• Callery Pear (Pyrus calleryana)
• Golden Rain Tree (Koelreuteria paniculata)
• Amur honeysuckle (Lonicera maacki)
• Japanese honeysuckle (Lonicera japonica)
• Autumn Olive (Elaeagnus umbellata)
An invasive species is any species, either introduced or that escapes cultivation to take over and choke out native growing plants. Typically, this occurs because of rapid growth, copious seed or fruit production and hardiness or ability to acclimate to the area of invasion. This is especially true in the case of all plants listed above, almost all of these plants were brought in from overseas as ornamentals and escaped from cultivation.
The Callery pear (better known as Bradford pear) was widely planted as an ornamental tree as early as the 50’s. The Callery pear was initially from China, but in 1917, seeds were brought to the US as part of a breeding program to help breed fire blight resistance into fruiting pears that were going through a steep decline because of the pathogen. The breeding program turned out to be unsuccessful, but the Bradford pear turned out to be a candidate for an ornamental tree. By the 80’s, questions regarding the trees strength to stand up to wind, snow loads and ice storms caused many nurseries to have breeding programs to create a stronger and more vigorous Bradford.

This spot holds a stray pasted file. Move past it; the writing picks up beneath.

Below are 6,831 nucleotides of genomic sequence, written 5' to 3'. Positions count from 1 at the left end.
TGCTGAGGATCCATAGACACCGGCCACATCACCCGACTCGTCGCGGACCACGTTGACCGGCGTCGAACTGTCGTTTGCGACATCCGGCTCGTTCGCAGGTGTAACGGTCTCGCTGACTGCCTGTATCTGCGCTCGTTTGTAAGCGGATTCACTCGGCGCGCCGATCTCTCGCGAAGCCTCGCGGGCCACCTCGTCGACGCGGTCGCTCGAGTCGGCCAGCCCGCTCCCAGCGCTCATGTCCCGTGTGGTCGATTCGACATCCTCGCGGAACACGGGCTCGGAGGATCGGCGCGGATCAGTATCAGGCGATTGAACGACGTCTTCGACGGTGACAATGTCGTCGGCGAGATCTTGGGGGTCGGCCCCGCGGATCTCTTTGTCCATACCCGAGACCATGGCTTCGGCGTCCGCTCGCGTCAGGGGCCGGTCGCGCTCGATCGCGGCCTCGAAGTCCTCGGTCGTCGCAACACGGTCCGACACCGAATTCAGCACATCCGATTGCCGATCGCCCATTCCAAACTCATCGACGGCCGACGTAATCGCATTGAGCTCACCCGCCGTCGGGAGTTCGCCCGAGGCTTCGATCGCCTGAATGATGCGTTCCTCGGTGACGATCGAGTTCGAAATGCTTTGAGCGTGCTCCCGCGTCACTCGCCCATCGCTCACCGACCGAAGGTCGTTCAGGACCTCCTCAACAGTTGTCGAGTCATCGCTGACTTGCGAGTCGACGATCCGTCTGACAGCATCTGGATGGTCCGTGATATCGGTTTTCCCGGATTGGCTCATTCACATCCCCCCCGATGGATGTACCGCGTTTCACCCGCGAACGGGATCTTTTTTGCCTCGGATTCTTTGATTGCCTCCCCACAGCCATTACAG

There are several different varieties of Callery pears, including: Aristocrat, Capitol, Cleveland Select, Chanticleer, White House and Redspire. There are at least 26 varieties of Callery pear, and all can produce viable seeds when openly pollinated with another variety. All of which were bred to be sterile, meaning that they did not produce viable seeds to germinate. But when pollinated with another variety, the seeds produced by the small fruits became viable to germinate (YIKES!!!).
Most Callery pear varieties produce a prodigious amount of fruit, as the fruit ages on the tree and becomes a food source for many species of birds and small mammals who then spread the seeds after consumption. Quick to germinate and establish, a Callery pear can start blooming in as little as 3 years and produce fruit. They have quickly spread to open grasslands, fields, stripped land and along highways, their rapid growing nature allows them to out compete slower growing native trees and shrubs. It’s now not an uncommon sight to see whole groves of Callery pear growing where any open land is. While it’s not illegal to sell Callery pears or it’s named cultivars, the Missouri Department of Conservation urges nurseries to discontinue its sale, distribution, and production.
• Red Buckeye (Aesculus pavia)
• Serviceberry (Amelanchier arborea)
• American Hornbeam (Carpinus caroliniana)
• Redbud (Cercis canadensis)
• Fringe Tree (Chionanthus virginicus)
List provided by Missouri Botanical Gardens